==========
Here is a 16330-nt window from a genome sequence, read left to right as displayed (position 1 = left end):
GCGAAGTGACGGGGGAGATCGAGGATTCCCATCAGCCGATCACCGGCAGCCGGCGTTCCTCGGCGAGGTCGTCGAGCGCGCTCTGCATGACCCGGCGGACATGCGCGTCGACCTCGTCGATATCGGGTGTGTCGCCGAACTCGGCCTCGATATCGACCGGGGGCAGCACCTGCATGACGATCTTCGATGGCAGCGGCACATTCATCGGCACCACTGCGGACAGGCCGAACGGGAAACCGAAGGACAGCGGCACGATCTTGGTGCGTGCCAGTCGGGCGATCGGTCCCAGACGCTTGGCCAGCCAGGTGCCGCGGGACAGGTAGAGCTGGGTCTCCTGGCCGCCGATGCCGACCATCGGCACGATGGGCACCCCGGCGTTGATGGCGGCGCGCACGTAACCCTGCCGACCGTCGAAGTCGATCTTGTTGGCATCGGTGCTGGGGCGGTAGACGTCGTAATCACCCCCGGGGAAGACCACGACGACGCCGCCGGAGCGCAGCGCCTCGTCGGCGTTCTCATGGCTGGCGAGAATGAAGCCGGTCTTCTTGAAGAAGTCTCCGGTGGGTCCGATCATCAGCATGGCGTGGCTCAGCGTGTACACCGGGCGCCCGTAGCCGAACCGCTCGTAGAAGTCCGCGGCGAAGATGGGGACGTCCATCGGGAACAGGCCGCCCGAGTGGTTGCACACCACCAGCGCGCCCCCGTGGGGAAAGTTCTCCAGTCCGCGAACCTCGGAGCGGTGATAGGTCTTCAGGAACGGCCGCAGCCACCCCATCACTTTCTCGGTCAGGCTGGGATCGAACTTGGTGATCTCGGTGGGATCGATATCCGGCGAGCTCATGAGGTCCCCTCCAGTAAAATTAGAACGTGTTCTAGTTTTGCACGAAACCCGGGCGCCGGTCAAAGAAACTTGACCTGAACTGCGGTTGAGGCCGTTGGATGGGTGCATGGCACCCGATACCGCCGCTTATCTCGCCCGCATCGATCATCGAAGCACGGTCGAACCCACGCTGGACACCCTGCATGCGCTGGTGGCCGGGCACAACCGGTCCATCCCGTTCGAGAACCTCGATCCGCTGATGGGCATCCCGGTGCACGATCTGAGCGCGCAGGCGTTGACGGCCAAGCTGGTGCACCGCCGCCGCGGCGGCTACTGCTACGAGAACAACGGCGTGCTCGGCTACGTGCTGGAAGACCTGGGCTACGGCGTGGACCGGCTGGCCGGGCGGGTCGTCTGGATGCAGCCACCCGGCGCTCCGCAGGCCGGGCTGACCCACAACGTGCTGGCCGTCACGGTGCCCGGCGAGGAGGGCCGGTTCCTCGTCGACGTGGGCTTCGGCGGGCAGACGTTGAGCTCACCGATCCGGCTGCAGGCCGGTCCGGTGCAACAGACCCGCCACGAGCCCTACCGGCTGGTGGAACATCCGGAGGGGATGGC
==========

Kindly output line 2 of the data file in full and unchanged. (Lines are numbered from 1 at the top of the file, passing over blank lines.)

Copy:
GCGAAGTGACGGGGGAGATCGAGGATTCCCATCAGCCGATCACCGGCAGCCGGCGTTCCTCGGCGAGGTCGTCGAGCGCGCTCTGCATGACCCGGCGGACATGCGCGTCGACCTCGTCGATATCGGGTGTGTCGCCGAACTCGGCCTCGATATCGACCGGGGGCAGCACCTGCATGACGATCTTCGATGGCAGCGGCACATTCATCGGCACCACTGCGGACAGGCCGAACGGGAAACCGAAGGACAGCGGCACGATCTTGGTGCGTGCCAGTCGGGCGATCGGTCCCAGACGCTTGGCCAGCCAGGTGCCGCGGGACAGGTAGAGCTGGGTCTCCTGGCCGCCGATGCCGACCATCGGCACGATGGGCACCCCGGCGTTGATGGCGGCGCGCACGTAACCCTGCCGACCGTCGAAGTCGATCTTGTTGGCATCGGTGCTGGGGCGGTAGACGTCGTAATCACCCCCGGGGAAGACCACGACGACGCCGCCGGAGCGCAGCGCCTCGTCGGCGTTCTCATGGCTGGCGAGAATGAAGCCGGTCTTCTTGAAGAAGTCTCCGGTGGGTCCGATCATCAGCATGGCGTGGCTCAGCGTGTACACCGGGCGCCCGTAGCCGAACCGCTCGTAGAAGTCCGCGGCGAAGATGGGGACGTCCATCGGGAACAGGCCGCCCGAGTGGTTGCACACCACCAGCGCGCCCCCGTGGGGAAAGTTCTCCAGTCCGCGAACCTCGGAGCGGTGATAGGTCTTCAGGAACGGCCGCAGCCACCCCATCACTTTCTCGGTCAGGCTGGGATCGAACTTGGTGATCTCGGTGGGATCGATATCCGGCGAGCTCATGAGGTCCCCTCCAGTAAAATTAGAACGTGTTCTAGTTTTGCACGAAACCCGGGCGCCGGTCAAAGAAACTTGACCTGAACTGCGGTTGAGGCCGTTGGATGGGTGCATGGCACCCGATACCGCCGCTTATCTCGCCCGCATCGATCATCGAAGCACGGTCGAACCCACGCTGGACACCCTGCATGCGCTGGTGGCCGGGCACAACCGGTCCATCCCGTTCGAGAACCTCGATCCGCTGATGGGCATCCCGGTGCACGATCTGAGCGCGCAGGCGTTGACGGCCAAGCTGGTGCACCGCCGCCGCGGCGGCTACTGCTACGAGAACAACGGCGTGCTCGGCTACGTGCTGGAAGACCTGGGCTACGGCGTGGACCGGCTGGCCGGGCGGGTCGTCTGGATGCAGCCACCCGGCGCTCCGCAGGCCGGGCTGACCCACAACGTGCTGGCCGTCACGGTGCCCGGCGAGGAGGGCCGGTTCCTCGTCGACGTGGGCTTCGGCGGGCAGACGTTGAGCTCACCGATCCGGCTGCAGGCCGGTCCGGTGCAACAGACCCGCCACGAGCCCTACCGGCTGGTGGAACATCCGGAGGGGATGGC